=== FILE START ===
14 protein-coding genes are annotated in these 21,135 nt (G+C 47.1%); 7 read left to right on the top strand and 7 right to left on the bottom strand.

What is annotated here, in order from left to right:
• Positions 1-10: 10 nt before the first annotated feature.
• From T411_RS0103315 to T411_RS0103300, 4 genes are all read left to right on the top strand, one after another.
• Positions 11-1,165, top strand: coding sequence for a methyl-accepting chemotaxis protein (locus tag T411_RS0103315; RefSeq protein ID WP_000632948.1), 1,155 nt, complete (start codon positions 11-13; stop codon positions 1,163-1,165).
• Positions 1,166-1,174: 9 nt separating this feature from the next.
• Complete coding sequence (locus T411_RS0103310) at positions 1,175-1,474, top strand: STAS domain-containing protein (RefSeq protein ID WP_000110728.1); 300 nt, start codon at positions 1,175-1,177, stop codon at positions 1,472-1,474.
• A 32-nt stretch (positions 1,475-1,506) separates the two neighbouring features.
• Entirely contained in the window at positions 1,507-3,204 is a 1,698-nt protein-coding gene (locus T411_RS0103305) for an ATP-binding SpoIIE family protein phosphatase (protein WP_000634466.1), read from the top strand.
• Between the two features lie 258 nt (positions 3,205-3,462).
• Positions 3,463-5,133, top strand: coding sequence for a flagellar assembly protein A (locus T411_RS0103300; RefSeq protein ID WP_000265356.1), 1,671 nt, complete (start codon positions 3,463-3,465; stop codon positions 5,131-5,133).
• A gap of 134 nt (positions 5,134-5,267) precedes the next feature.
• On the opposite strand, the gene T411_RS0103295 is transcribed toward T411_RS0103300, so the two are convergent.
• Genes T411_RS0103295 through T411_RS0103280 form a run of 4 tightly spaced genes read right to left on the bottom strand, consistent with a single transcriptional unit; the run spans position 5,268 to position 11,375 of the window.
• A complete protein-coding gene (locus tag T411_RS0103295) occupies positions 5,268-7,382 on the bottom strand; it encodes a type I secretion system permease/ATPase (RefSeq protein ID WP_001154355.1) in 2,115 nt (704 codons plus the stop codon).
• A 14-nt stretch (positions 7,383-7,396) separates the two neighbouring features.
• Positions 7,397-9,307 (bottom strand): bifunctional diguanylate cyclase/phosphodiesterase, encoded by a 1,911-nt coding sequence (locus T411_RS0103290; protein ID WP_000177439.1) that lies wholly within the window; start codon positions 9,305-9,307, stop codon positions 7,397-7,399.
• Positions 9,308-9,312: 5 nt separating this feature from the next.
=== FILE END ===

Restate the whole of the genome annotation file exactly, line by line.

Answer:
14 protein-coding genes are annotated in these 21,135 nt (G+C 47.1%); 7 read left to right on the top strand and 7 right to left on the bottom strand.

What is annotated here, in order from left to right:
• Positions 1-10: 10 nt before the first annotated feature.
• From T411_RS0103315 to T411_RS0103300, 4 genes are all read left to right on the top strand, one after another.
• Positions 11-1,165, top strand: coding sequence for a methyl-accepting chemotaxis protein (locus tag T411_RS0103315; RefSeq protein ID WP_000632948.1), 1,155 nt, complete (start codon positions 11-13; stop codon positions 1,163-1,165).
• Positions 1,166-1,174: 9 nt separating this feature from the next.
• Complete coding sequence (locus T411_RS0103310) at positions 1,175-1,474, top strand: STAS domain-containing protein (RefSeq protein ID WP_000110728.1); 300 nt, start codon at positions 1,175-1,177, stop codon at positions 1,472-1,474.
• A 32-nt stretch (positions 1,475-1,506) separates the two neighbouring features.
• Entirely contained in the window at positions 1,507-3,204 is a 1,698-nt protein-coding gene (locus T411_RS0103305) for an ATP-binding SpoIIE family protein phosphatase (protein WP_000634466.1), read from the top strand.
• Between the two features lie 258 nt (positions 3,205-3,462).
• Positions 3,463-5,133, top strand: coding sequence for a flagellar assembly protein A (locus T411_RS0103300; RefSeq protein ID WP_000265356.1), 1,671 nt, complete (start codon positions 3,463-3,465; stop codon positions 5,131-5,133).
• A gap of 134 nt (positions 5,134-5,267) precedes the next feature.
• On the opposite strand, the gene T411_RS0103295 is transcribed toward T411_RS0103300, so the two are convergent.
• Genes T411_RS0103295 through T411_RS0103280 form a run of 4 tightly spaced genes read right to left on the bottom strand, consistent with a single transcriptional unit; the run spans position 5,268 to position 11,375 of the window.
• A complete protein-coding gene (locus tag T411_RS0103295) occupies positions 5,268-7,382 on the bottom strand; it encodes a type I secretion system permease/ATPase (RefSeq protein ID WP_001154355.1) in 2,115 nt (704 codons plus the stop codon).
• A 14-nt stretch (positions 7,383-7,396) separates the two neighbouring features.
• Positions 7,397-9,307 (bottom strand): bifunctional diguanylate cyclase/phosphodiesterase, encoded by a 1,911-nt coding sequence (locus T411_RS0103290; protein ID WP_000177439.1) that lies wholly within the window; start codon positions 9,305-9,307, stop codon positions 7,397-7,399.
• Positions 9,308-9,312: 5 nt separating this feature from the next.